The Official Website of
Forest Department Sarawak

A team of 93 scientists and researchers have departed the Miri city on the Aug 14 for the Heart of Borneo (HoB) Tama Abu Scientific Expedition in Baram. Flagged-off by the State Forest Department director Sapuan Ahmad at Imperial Hotel Miri, the team are from various government institutions, universities, and non-governmental organisations (NGOs) from all over the country as well as the United Kingdom, Australia, China, Denmark and Brunei. Compared to last year’s Long Banga Scientific Expedition, this year’s expedition has a significant increase in participation from international scientists and researchers.

Apart from confirming the existence of rhinoceros and ‘temadau’ (Bos javanicus), the expedition this year aims to document the variety, range and diversity of wildlife in order to assess the future needs for conservation of the HoB. It is also hoped to this expedition can create awareness on the importance of conservation, inspire local participation in flora and fauna conservation, study the effects of tourism in Tama Abu, increase the conservation value of the area, as well as to do a systematic study on the sociology and anthropology of local tribes.

Launching the 13-day Tama Abu Scientific Expedition on Sunday, Aug 13, the Deputy Chief Minister Datuk Amar Awang Tengah Ali Hasan have high hopes that this expedition would be beneficial not only for research purposes, but to also contribute to the wellbeing of the local communities and to enhance the flora and fauna conservation in Tama Abu.

“I hope the findings of the expedition would complement several scientific projects supported by the International Tropical Timber Organisation (ITTO), run since 2005. We are also expecting to find high levels of endemicity and it is almost certain that new species will be discovered,” he said in his text of speech, read by Assistant Minister of Urban Planning, Land Administration and Environment Datu Len Talif Salleh. However, he asserted that scientific expedition is not just about finding new species, as it is also about how to apply the results and data collected to good use to achieve greater scientific and conservation goals. Thus, the Deputy Chief Minister demanded the scientists and researchers joining the scientific expedition to come up with innovative ideas to advise and assist the government in enhancing biodiversity conservation, research and development in Sarawak.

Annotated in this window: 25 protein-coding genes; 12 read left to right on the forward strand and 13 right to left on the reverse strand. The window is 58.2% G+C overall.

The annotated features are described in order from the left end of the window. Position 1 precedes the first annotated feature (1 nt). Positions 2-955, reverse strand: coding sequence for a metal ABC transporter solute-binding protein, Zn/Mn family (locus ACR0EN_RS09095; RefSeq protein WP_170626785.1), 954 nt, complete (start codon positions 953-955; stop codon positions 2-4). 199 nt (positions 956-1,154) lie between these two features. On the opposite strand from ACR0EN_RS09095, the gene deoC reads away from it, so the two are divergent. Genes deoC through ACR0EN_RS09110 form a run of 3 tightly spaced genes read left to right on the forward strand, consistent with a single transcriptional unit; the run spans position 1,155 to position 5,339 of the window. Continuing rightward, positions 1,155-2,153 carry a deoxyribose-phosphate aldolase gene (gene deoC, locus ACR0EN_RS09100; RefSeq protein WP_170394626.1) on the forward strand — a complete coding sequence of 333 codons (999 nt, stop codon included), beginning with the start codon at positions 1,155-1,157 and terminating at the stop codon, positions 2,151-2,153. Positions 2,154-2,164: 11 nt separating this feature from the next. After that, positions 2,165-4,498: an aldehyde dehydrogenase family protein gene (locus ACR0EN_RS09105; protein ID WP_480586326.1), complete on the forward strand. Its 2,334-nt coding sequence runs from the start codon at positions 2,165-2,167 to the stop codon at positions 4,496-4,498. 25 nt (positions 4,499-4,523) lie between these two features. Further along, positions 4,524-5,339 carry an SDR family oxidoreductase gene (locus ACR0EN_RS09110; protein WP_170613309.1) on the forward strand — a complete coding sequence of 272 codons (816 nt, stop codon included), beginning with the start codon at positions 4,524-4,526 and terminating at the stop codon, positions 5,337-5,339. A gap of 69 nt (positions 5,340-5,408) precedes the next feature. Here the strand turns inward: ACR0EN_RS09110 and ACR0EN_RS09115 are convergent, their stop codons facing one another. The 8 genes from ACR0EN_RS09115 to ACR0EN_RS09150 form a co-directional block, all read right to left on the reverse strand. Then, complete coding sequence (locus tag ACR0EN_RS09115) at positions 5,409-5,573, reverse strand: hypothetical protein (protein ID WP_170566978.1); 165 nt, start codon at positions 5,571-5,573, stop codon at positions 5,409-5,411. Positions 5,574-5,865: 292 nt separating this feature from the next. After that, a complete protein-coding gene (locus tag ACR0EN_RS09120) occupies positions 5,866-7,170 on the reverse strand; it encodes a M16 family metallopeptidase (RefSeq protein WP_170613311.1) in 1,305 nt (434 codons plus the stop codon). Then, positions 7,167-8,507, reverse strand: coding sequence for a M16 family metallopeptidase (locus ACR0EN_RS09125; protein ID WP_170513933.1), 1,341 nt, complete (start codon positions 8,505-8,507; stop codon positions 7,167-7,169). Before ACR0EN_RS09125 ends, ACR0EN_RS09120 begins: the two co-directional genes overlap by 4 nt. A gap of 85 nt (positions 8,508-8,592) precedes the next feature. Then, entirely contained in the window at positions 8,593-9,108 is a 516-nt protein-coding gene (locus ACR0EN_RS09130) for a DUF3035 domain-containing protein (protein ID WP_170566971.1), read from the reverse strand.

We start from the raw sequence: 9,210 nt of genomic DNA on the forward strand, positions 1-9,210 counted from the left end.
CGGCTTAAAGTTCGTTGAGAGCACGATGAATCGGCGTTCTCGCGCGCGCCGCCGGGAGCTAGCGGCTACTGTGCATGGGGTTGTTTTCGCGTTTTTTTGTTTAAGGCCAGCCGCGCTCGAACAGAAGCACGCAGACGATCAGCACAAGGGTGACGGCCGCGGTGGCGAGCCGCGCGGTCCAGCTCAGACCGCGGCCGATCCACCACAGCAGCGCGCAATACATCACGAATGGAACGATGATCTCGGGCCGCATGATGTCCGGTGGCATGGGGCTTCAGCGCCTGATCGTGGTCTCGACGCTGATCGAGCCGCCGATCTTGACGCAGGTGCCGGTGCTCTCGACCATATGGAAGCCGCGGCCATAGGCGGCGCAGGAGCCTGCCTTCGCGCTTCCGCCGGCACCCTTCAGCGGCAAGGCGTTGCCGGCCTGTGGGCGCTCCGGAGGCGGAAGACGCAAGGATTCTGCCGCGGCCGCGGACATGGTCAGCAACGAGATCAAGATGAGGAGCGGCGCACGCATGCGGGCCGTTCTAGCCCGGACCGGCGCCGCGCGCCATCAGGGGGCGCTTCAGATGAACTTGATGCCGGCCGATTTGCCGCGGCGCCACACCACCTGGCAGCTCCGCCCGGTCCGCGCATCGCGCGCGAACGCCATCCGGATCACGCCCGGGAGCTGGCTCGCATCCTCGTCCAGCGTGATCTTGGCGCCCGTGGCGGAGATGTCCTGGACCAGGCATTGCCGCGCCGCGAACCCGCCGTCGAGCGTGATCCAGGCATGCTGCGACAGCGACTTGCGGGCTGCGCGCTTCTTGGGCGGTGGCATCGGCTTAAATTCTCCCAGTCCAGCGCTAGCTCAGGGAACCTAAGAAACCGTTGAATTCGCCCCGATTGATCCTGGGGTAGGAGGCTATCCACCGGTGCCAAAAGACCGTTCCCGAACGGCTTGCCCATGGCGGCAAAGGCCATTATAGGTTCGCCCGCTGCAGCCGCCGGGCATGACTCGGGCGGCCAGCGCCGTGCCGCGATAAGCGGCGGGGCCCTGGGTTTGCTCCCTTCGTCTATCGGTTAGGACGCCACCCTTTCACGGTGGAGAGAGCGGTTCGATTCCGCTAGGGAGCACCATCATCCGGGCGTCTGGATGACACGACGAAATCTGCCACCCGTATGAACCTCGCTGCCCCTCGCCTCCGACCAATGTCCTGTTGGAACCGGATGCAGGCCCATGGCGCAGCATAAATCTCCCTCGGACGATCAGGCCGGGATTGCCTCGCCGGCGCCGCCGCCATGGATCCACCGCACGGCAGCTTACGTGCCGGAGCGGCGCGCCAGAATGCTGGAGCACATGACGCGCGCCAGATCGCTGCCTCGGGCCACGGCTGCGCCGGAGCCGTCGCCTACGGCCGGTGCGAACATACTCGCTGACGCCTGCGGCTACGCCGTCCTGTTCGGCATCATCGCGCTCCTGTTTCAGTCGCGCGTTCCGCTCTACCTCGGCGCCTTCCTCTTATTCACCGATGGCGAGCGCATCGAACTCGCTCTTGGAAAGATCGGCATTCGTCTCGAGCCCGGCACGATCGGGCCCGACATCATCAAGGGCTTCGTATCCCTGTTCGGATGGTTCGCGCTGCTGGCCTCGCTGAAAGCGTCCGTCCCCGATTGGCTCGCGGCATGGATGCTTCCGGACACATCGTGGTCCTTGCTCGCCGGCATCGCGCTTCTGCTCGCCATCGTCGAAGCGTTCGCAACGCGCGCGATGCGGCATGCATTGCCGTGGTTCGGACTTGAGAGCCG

Len Talif also affirmed that the state government always opens its door to any NGO that shares a common interest in safeguarding the biodiversity in the state. This approach allows NGOs to assist the government in biodiversity conservation and further enhances the capability of the state in managing its rich biodiversity. “A lot of NGOs have negative image of us because they come to the state government via the back door. We always welcome NGOs if they come through the front door, especially those that have the same interest with us on biodiversity conservation, to work with us and share information,” said the Assistant Minister.

Those attending the launching ceremony included Mulu assembyman Datuk Gerawat Gala, Telang Usan assemblyman Dennis Ngau, permanent secretary to the Ministry of Urban Development and Natural Resources Dr Wan Lizozman Wan Omar, state Forest Department director Sapuan Ahmad and deputy director 1 (Planning & Operation) Jack Liam.

Headed by Professor Emeritus Datuk Dr Mohamed Abdul Majid, the 13-day expedition will take place at an expedition site located about 130km from Miri city and is only accessible by four-wheel drive (4WD) vehicles and take about 11 hours through logging roads to reach the site. The site identification and site preparation at Tama Abu have started early this year and  involved the community surrounding the expedition area such as community in the Baram villages of Long Peluan and Long Beruang. The community are also involved in the expedition to assist the team.

All the valuable information that can be gained from the research findings of various discipline such as fauna diversity, flora diversity, water, geology, local communities, history/archaeology and eco-tourism will be used by multiple stakeholders, universities, NGOs and local communities for a better sustainable management, biodiversity conservation and land use of the Tama Abu forest. The Deputy Chief Minister also calls for the expedition’s result to be documented so it would benefit the state government in planning policies and as a reference for future generations. It is clear this Tama Abu Scientific Expedition plays an important first-step to enhance the state’s capabilities in managing the rich biodiversity.